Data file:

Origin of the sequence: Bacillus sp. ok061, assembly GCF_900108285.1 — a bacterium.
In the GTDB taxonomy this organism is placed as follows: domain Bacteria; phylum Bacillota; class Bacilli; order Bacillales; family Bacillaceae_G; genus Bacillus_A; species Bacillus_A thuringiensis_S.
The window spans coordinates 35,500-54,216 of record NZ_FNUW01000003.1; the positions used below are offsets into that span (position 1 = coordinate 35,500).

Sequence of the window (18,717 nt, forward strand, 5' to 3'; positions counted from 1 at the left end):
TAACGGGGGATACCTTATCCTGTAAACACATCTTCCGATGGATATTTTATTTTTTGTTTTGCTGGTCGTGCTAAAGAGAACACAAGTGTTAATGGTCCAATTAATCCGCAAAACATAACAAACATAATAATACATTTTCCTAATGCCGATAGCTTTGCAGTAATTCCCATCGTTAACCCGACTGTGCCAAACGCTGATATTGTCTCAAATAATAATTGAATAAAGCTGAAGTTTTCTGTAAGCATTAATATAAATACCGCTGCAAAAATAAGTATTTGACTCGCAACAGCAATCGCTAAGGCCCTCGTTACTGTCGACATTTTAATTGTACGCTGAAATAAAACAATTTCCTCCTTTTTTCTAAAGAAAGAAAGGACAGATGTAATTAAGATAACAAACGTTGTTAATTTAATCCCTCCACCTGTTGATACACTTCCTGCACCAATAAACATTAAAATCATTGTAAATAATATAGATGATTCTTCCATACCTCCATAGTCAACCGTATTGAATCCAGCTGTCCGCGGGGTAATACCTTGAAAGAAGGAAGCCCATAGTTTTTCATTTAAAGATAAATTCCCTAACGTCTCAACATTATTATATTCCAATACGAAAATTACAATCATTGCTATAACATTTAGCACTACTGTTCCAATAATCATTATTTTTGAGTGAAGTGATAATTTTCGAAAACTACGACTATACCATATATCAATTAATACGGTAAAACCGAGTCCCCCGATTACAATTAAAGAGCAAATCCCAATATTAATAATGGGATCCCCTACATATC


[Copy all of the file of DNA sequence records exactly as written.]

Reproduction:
Origin of the sequence: Bacillus sp. ok061, assembly GCF_900108285.1 — a bacterium.
In the GTDB taxonomy this organism is placed as follows: domain Bacteria; phylum Bacillota; class Bacilli; order Bacillales; family Bacillaceae_G; genus Bacillus_A; species Bacillus_A thuringiensis_S.
The window spans coordinates 35,500-54,216 of record NZ_FNUW01000003.1; the positions used below are offsets into that span (position 1 = coordinate 35,500).

Sequence of the window (18,717 nt, forward strand, 5' to 3'; positions counted from 1 at the left end):
TAACGGGGGATACCTTATCCTGTAAACACATCTTCCGATGGATATTTTATTTTTTGTTTTGCTGGTCGTGCTAAAGAGAACACAAGTGTTAATGGTCCAATTAATCCGCAAAACATAACAAACATAATAATACATTTTCCTAATGCCGATAGCTTTGCAGTAATTCCCATCGTTAACCCGACTGTGCCAAACGCTGATATTGTCTCAAATAATAATTGAATAAAGCTGAAGTTTTCTGTAAGCATTAATATAAATACCGCTGCAAAAATAAGTATTTGACTCGCAACAGCAATCGCTAAGGCCCTCGTTACTGTCGACATTTTAATTGTACGCTGAAATAAAACAATTTCCTCCTTTTTTCTAAAGAAAGAAAGGACAGATGTAATTAAGATAACAAACGTTGTTAATTTAATCCCTCCACCTGTTGATACACTTCCTGCACCAATAAACATTAAAATCATTGTAAATAATATAGATGATTCTTCCATACCTCCATAGTCAACCGTATTGAATCCAGCTGTCCGCGGGGTAATACCTTGAAAGAAGGAAGCCCATAGTTTTTCATTTAAAGATAAATTCCCTAACGTCTCAACATTATTATATTCCAATACGAAAATTACAATCATTGCTATAACATTTAGCACTACTGTTCCAATAATCATTATTTTTGAGTGAAGTGATAATTTTCGAAAACTACGACTATACCATATATCAATTAATACGGTAAAACCGAGTCCCCCGATTACAATTAAAGAGCAAATCCCAATATTAATAATGGGATCCCCTACATATC